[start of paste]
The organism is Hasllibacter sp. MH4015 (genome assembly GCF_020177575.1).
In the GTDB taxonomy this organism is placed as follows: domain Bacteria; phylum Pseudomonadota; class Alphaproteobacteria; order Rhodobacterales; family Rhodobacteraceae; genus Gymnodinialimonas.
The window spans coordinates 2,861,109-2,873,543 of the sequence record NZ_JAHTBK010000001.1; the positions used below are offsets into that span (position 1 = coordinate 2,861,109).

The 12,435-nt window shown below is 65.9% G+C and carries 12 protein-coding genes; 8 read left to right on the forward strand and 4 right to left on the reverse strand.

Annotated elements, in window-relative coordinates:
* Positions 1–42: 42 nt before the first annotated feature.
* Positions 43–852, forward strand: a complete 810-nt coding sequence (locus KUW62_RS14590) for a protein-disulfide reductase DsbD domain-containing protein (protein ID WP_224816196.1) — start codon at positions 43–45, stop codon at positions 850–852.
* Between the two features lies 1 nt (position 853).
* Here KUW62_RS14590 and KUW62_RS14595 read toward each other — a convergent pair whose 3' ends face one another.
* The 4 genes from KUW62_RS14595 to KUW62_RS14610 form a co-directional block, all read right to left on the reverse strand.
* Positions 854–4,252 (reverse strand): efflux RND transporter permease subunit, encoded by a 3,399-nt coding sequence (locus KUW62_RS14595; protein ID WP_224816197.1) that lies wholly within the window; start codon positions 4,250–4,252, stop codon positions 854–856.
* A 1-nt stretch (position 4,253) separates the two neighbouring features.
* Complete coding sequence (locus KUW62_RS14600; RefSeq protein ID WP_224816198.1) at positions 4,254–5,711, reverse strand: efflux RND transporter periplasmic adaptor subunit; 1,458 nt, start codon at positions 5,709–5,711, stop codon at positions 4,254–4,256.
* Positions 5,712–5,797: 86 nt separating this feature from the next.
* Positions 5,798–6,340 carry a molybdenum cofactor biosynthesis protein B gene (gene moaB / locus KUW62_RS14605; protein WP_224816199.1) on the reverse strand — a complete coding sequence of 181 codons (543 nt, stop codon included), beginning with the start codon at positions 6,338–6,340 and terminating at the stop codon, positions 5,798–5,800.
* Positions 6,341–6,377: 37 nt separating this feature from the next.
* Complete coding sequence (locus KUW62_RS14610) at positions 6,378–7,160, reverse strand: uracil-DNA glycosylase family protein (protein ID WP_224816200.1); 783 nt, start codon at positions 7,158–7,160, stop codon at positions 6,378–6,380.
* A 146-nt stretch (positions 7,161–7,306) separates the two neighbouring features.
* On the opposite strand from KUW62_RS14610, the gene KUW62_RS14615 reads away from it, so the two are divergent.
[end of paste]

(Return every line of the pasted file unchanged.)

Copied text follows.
The organism is Hasllibacter sp. MH4015 (genome assembly GCF_020177575.1).
In the GTDB taxonomy this organism is placed as follows: domain Bacteria; phylum Pseudomonadota; class Alphaproteobacteria; order Rhodobacterales; family Rhodobacteraceae; genus Gymnodinialimonas.
The window spans coordinates 2,861,109-2,873,543 of the sequence record NZ_JAHTBK010000001.1; the positions used below are offsets into that span (position 1 = coordinate 2,861,109).

The 12,435-nt window shown below is 65.9% G+C and carries 12 protein-coding genes; 8 read left to right on the forward strand and 4 right to left on the reverse strand.

Annotated elements, in window-relative coordinates:
* Positions 1–42: 42 nt before the first annotated feature.
* Positions 43–852, forward strand: a complete 810-nt coding sequence (locus KUW62_RS14590) for a protein-disulfide reductase DsbD domain-containing protein (protein ID WP_224816196.1) — start codon at positions 43–45, stop codon at positions 850–852.
* Between the two features lies 1 nt (position 853).
* Here KUW62_RS14590 and KUW62_RS14595 read toward each other — a convergent pair whose 3' ends face one another.
* The 4 genes from KUW62_RS14595 to KUW62_RS14610 form a co-directional block, all read right to left on the reverse strand.
* Positions 854–4,252 (reverse strand): efflux RND transporter permease subunit, encoded by a 3,399-nt coding sequence (locus KUW62_RS14595; protein ID WP_224816197.1) that lies wholly within the window; start codon positions 4,250–4,252, stop codon positions 854–856.
* A 1-nt stretch (position 4,253) separates the two neighbouring features.
* Complete coding sequence (locus KUW62_RS14600; RefSeq protein ID WP_224816198.1) at positions 4,254–5,711, reverse strand: efflux RND transporter periplasmic adaptor subunit; 1,458 nt, start codon at positions 5,709–5,711, stop codon at positions 4,254–4,256.
* Positions 5,712–5,797: 86 nt separating this feature from the next.
* Positions 5,798–6,340 carry a molybdenum cofactor biosynthesis protein B gene (gene moaB / locus KUW62_RS14605; protein WP_224816199.1) on the reverse strand — a complete coding sequence of 181 codons (543 nt, stop codon included), beginning with the start codon at positions 6,338–6,340 and terminating at the stop codon, positions 5,798–5,800.
* Positions 6,341–6,377: 37 nt separating this feature from the next.
* Complete coding sequence (locus KUW62_RS14610) at positions 6,378–7,160, reverse strand: uracil-DNA glycosylase family protein (protein ID WP_224816200.1); 783 nt, start codon at positions 7,158–7,160, stop codon at positions 6,378–6,380.
* A 146-nt stretch (positions 7,161–7,306) separates the two neighbouring features.
* On the opposite strand from KUW62_RS14610, the gene KUW62_RS14615 reads away from it, so the two are divergent.